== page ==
Okay-Shokay Completed

Well that was satisfyingly quick and easy! In all I probably spent about 4-6 hours of time knitting my version of Ribbed Mini-Scarf (Raverly link or designer’s blog link), but life and other projects took much of my time, so it took a whole month to make.

It’s a good pattern and I recommend it if you are seeking a super-quick knit for a gift for someone.

The only thing I did differently was that I made the hole through which the end of the scarf should be strung through for wearing smaller, and made it more of a buttonhole for the really cool button I bought at Nancy’s Sewing Basket in Seattle. If you go to one of the links above for the scarf you’ll see that it’s meant to be worn in a manner that is far more interesting, than what I did, but I wanted the scarf to block-out more cold air.

Pattern: Ribbed Mini-Scarf by Celeste Glassel (free pattern)

Yarn: Shokay Shambala Yak Down in purple, one skein (100 grams, 164 yds/150 m – I had 15 grams left)

Needle: U.S. 6/ 4 cm

Finished dimensions: 4.5″ x 34″ (11.5 cm x 86 cm)

Gauge: 20 sts/4 in. (10 cm) in pattern stitch

Notes on the yarn: it is scrumptious to touch, but upon wearing it around my neck, it’s a tad bit scratchy which I find a bit disappointing, but that’s the nature of yak down, I guess. Also, it’s probably going to pill a bit, as when I frogged parts of the scarf as I worked to get the buttonhole just the right size, it released bits of fuzz, and then when I washed it, the water had a fair amount of fibers floating around; a bit of color also came off in the wash.

My son and I have been home sick with some kind of nasty cold lately, so I opened this mysterious package of tea my mother brought back from Japan last September:

Mysterious, only because I don’t read Japanese and all my mother knows is that it’s meant to be used when sick. I could break out my Kanji dictionary, but that would take about 2 hours of knitting time to decipher, and why would I waste my time?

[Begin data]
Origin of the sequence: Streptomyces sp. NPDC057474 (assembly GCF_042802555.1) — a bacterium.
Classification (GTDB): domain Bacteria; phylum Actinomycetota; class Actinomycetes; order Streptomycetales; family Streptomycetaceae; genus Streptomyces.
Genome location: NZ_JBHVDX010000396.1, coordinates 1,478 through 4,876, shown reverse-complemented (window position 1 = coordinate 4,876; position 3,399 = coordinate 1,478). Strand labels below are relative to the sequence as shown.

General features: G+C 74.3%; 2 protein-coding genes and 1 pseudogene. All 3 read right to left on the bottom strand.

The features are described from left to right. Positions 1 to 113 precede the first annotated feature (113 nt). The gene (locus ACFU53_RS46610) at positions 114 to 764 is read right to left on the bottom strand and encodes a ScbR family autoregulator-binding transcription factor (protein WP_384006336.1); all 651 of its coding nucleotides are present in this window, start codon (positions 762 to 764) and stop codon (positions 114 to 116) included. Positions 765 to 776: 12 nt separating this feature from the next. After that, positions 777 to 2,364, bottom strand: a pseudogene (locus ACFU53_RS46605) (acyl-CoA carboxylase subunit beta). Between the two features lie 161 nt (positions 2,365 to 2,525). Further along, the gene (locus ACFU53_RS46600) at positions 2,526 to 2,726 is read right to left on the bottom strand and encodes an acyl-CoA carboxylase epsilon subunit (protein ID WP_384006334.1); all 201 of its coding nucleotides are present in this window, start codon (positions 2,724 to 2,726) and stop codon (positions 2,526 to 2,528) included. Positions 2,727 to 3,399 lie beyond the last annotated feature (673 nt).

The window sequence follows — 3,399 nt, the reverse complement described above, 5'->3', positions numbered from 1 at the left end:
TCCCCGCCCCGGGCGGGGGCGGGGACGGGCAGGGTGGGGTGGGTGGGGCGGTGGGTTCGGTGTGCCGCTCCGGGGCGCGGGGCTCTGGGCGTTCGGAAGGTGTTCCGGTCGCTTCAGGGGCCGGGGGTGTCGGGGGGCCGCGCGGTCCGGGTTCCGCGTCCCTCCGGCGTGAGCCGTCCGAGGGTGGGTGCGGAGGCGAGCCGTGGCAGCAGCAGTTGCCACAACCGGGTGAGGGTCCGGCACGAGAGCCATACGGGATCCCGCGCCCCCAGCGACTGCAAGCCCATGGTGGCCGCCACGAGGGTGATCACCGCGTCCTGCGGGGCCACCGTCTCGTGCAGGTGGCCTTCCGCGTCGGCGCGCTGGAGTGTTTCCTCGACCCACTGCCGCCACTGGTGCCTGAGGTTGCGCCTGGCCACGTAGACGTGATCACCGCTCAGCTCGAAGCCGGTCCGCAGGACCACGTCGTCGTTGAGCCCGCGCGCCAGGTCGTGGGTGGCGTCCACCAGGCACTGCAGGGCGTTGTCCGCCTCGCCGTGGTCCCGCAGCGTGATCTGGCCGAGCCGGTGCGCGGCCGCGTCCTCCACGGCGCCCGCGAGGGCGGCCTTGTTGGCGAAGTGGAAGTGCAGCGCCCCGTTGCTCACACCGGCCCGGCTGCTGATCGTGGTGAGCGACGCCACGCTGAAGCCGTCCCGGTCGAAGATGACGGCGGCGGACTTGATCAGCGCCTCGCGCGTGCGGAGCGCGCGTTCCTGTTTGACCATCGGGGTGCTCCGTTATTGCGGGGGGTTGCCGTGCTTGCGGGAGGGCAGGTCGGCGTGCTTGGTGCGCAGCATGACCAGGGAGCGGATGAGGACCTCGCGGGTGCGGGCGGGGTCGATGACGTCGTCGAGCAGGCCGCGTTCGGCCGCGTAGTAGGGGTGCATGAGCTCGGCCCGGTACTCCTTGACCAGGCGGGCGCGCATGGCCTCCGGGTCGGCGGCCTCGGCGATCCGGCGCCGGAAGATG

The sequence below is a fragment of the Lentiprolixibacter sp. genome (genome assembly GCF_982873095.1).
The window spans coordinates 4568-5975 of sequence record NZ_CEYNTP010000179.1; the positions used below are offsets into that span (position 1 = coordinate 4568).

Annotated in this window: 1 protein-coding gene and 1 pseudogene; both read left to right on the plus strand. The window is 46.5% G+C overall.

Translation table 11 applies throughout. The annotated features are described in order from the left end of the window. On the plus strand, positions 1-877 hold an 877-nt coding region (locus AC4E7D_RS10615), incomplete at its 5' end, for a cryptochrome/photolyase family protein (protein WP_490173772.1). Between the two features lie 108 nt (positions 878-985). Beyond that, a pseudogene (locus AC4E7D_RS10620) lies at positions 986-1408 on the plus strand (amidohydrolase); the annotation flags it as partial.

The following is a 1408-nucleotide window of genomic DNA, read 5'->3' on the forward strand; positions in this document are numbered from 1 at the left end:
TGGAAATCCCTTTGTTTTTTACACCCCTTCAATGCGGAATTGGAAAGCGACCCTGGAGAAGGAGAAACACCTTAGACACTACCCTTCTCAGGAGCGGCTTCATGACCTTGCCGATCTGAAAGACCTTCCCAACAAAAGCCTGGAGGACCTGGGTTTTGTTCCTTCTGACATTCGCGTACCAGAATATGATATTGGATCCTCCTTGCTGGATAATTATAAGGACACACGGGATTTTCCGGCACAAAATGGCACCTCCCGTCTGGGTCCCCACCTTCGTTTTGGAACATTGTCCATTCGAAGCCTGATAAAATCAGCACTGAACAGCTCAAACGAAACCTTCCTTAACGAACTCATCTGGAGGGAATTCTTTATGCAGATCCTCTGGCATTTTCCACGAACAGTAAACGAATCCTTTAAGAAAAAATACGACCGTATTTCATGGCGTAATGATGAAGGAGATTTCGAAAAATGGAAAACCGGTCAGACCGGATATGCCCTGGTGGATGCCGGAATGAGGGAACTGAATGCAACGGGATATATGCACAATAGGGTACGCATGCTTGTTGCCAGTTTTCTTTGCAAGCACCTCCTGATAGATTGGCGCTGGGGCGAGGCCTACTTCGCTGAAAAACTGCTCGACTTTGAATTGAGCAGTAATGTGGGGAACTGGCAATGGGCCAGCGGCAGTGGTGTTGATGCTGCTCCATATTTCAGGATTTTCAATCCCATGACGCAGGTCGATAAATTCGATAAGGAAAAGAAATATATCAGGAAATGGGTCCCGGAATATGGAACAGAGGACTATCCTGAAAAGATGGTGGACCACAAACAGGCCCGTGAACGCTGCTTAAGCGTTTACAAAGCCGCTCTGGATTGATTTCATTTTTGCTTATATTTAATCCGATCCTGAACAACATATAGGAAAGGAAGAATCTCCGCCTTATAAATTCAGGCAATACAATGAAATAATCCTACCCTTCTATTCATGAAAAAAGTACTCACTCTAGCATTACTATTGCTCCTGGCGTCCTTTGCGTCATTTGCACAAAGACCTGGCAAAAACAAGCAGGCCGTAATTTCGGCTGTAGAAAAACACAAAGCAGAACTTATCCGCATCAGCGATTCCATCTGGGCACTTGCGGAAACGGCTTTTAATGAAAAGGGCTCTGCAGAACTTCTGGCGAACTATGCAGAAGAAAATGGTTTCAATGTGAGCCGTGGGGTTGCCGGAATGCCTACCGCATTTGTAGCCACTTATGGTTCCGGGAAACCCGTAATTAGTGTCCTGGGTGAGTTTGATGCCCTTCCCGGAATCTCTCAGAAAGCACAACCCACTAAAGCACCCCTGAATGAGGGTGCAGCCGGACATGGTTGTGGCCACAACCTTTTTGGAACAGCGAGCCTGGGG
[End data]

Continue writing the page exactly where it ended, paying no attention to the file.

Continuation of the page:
Whatever it is, it’s quite good, and clearly has some green tea powder in it, some ume (plum), and maybe some yuzu (citron).

When one is sick, does one bake? Stupidly, yes. So as lousy as I felt yesterday, I made croissant from scratch and they were my best batch yet.

I have no idea why they turned out so well this time, except that there was the toddler factor: “Mommy, I want to see what you’re doing!” “Mommy, I want to stir!” “Mommy, what are you doing?” “Let me do it!” “Mommy, I need to go potty!” It’s a bonified miracle the croissant were so good.

Okay-Shokay Progress

“Progress?” You say. “What’s Okay-Shokay?”

Okay-Shokay is a scarf that is the result of pure lust and impulse buying, I have to admit.

From the instant I put my hands on that skein of Shokay’s Shambala yak down, I knew that there was no turning back. I had never felt yak down yarn before, and I cannot describe to you how wonderful it feels. I’ve heard it described as a lot like cashmere, but I think it feels much better than cashmere (is that even possible?). It feels like a soft cotton plant somehow had intimate relations with a cashmere goat and yak down was the result. I love it. I could not say “no” to that skein, however I did say “no” to any additional skeins (the stuff is expensive). I have no regrets, though.

Caressing my single skein of purple Shambala that night, I searched Ravelry to find a pattern to put the 164 yards (150 m) to good use with. Some have suggested that I incorporate the skein into a sweater with other yarns, and I politely accepted their opinions, all the while thinking to myself, “Are you absolutely insane?! Why would I mix something so delicious to touch as yak down with another yarn? ” I did appreciate their input, really, but I just couldn’t do that. Through Ravelry I found the pattern for Ribbed Mini-Scarf by Celeste Glassel and I think it suits the fiber perfectly, as it just screams that it needs to be next my skin. The pattern is written for two lengths and I’m making the longer one (26″ or so) since I don’t want to waste too much yarn. A very quick and easy knit, and it’s about 90% done.

Dyeing to know.